And hey, he got something greats like Koufax and Robinson were never lucky enough to receive -- a true sunset card, thanks to 2015 Stadium Club.


1983 ASA Duke Snider Story #12 Duke Snider 

Duke Snider (1947-1964) -- 1964 Giants, 91 games, 4 HR, 17 RBI

As I mentioned, I don't want to include too many Short Term Stop/Sunset crossovers in these posts, but I made room for Duke since I didn't own this card -- the only one I've ever seen of him as a Giant -- when I wrote my Short Term Stop Giants post.

Unfamiliar doesn't even begin to describe Duke's tenure in San Francisco, especially considering he spent the vast majority of his HOF career with the rival Dodgers. Nothing about Snider's lone season as a Giant was memorable: he hit .210 with just four homers in 91 games there before retiring.

Very few of the game's greats enjoyed a grand, majestic end to their hallowed careers, and Duke Snider is a prime example of that.

1993 Upper Deck #706 Dale Murphy 

Dale Murphy (1976-1993) -- 1993 Rockies, 26 games, 0 HR, 7 RBI

See also: Dale Murphy, another legendary Short Term Stop/Sunset combo that was just too great not to include on this roster.

I've covered Murph's woeful career-ending stint with the Rockies on this blog many times before, but I'll never tire of it. Murphy hit just .143 with exactly zero homers in 26 games with the expansion Rockies in 1993 before taking the hint and calling it quits. It's a stint made even more incredible considering Murphy was an active player the previous time baseball had expanded nearly two decades earlier with the Mariners and Blue Jays in 1977.

It can be painful watching a former legend limp into the sunset, but for better or worse, it makes for great blog copy.

2002 UD Piece of History #82 Tony Gwynn

Tony Gwynn (1982-2001) -- 2001 Padres, 71 games, 1 HR, 17 RBI

But after two forgettable Short Term Stops comes a single-team legend with the late Tony Gwynn.

Mr. Padre was, of course, a career Padre. So many of his stats seem superhuman: .338 career average, 15-time All-Star, and perhaps most incredible, only 434 strikeouts in 20 big-league seasons. TOTAL. Hobbled by injuries later in his career, however, Gwynn appeared in only 71 games for the 2001 Padres, though that didn't stop him from hitting .324 in his abbreviated sunset campaign. Card-wise, he didn't pick a great year to retire, as not a lot of the designs bestowed on us in 2002 are all that memorable nowadays (this frenzied Piece of History card is one of his few true sunset issues).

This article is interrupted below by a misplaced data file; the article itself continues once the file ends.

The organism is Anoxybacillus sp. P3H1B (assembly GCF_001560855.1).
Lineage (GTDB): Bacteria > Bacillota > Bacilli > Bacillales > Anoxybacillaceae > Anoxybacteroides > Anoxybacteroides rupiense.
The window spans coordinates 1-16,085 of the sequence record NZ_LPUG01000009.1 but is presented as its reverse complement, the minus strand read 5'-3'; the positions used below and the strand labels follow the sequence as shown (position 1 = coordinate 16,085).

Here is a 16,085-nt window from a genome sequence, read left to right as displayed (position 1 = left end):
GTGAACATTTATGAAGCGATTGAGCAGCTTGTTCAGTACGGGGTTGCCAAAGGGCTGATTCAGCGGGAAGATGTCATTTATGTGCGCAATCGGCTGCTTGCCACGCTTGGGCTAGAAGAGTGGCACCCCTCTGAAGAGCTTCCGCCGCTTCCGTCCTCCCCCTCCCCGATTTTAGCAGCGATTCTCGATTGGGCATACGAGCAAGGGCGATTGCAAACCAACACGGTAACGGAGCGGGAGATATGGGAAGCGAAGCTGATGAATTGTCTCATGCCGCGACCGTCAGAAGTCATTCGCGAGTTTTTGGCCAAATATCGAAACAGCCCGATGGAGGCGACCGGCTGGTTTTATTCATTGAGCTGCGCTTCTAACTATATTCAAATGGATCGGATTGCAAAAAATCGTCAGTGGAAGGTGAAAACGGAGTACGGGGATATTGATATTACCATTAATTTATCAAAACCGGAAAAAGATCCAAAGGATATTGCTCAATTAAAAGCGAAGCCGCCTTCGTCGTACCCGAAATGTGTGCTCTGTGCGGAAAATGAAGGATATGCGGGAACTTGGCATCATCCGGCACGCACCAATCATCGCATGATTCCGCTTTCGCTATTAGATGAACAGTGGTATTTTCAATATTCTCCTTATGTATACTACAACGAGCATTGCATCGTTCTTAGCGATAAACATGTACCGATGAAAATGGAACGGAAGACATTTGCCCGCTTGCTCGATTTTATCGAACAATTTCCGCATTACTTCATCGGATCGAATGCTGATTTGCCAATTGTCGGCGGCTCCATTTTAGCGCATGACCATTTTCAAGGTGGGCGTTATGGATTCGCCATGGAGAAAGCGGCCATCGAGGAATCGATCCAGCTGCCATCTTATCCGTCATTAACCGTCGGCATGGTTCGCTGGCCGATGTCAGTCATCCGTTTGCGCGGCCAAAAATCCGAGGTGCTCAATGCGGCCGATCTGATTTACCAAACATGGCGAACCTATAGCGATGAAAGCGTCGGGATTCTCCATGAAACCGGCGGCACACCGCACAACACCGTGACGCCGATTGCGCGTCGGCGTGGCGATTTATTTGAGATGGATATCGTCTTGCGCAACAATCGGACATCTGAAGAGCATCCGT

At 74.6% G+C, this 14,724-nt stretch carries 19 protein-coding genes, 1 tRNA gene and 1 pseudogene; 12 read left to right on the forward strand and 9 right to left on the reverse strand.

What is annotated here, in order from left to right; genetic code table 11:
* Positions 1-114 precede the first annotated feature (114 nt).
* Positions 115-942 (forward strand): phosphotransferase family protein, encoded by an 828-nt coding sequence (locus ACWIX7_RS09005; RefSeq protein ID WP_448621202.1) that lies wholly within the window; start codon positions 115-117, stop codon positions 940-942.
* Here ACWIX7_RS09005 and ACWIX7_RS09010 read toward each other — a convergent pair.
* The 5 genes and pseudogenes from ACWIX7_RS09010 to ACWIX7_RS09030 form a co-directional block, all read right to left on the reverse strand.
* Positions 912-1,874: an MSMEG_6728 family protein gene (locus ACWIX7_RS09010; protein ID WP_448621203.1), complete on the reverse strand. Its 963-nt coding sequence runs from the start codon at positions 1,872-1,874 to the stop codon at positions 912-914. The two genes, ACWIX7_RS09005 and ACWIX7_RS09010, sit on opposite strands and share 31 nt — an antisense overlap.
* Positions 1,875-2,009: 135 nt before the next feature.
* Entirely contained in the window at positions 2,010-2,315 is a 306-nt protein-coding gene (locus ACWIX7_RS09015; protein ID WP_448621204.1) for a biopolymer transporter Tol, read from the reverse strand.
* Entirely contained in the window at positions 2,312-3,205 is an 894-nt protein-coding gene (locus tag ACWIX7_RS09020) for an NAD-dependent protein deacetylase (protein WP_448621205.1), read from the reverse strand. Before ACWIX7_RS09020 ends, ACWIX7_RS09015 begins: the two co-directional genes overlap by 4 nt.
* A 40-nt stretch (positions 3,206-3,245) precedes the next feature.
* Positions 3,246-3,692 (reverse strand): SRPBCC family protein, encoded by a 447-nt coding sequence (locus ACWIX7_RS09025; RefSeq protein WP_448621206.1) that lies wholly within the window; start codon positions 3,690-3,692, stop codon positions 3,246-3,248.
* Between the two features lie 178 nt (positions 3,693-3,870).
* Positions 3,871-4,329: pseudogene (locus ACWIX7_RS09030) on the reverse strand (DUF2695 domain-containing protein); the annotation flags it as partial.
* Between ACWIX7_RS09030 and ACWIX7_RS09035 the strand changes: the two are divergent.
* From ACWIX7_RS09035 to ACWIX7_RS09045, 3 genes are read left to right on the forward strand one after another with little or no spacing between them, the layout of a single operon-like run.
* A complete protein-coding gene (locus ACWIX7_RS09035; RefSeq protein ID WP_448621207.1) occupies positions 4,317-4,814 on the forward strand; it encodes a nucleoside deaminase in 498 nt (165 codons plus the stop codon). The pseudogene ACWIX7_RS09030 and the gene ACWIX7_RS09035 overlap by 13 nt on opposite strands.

Still, there really isn't such a thing as a bad baseball card of Tony Gwynn -- it just doesn't exist, and that goes doubly so for the few who gave him that true, glorious ride into the sunset.

That just about does it for this inaugural sunset squad -- thanks for tuning in!


Adam said...

Nick ... this was fabulous! I'm really looking forward to the other editions of this.

Nick Vossbrink said...

Man, the Giants MO of signing old guys for sunsets and letting their life-long players sunset elsewhere is one of those things they've done consistently for decades. I guess the telling stat is that there are only four guys who have played more than 10 years in MLB and only played for San Francisco.

Adam Kaningher said...

Good evolution of the Short Term Stops theme. Also appreciate you starting with the NL West! It always ends up last for some reason.

Johnnys Trading Spot said...

Cheers to a new theme. Looking forward to seeing more of this one.

kirk said...

that was a neat post. that's a great koufax card

acrackedbat said...

Murphy as a Rockie - so very weird. Campy is a favorite in my collection too. Each time I enjoy his cards, I find myself wondering 'what if'.

shoeboxlegends said...

Killer read Nick! I'm really looking forward to the remaining posts in this series, great work as always.

Mike said...

Glad you found a format to work with on this!..excellent stuff!

Fuji said...

Another great series I look forward to reading. The whole time I was hoping to see Gwynn... but along the way, guys like Campy, Jackie, and Chavez brought a smile to my face. Totally forgot that Chavez was in Arizona at the end of his career and had no clue that Murph was ever a Rockie.

Unknown said...

Gywnn, while overweight and hobbled, could still hit like crazy.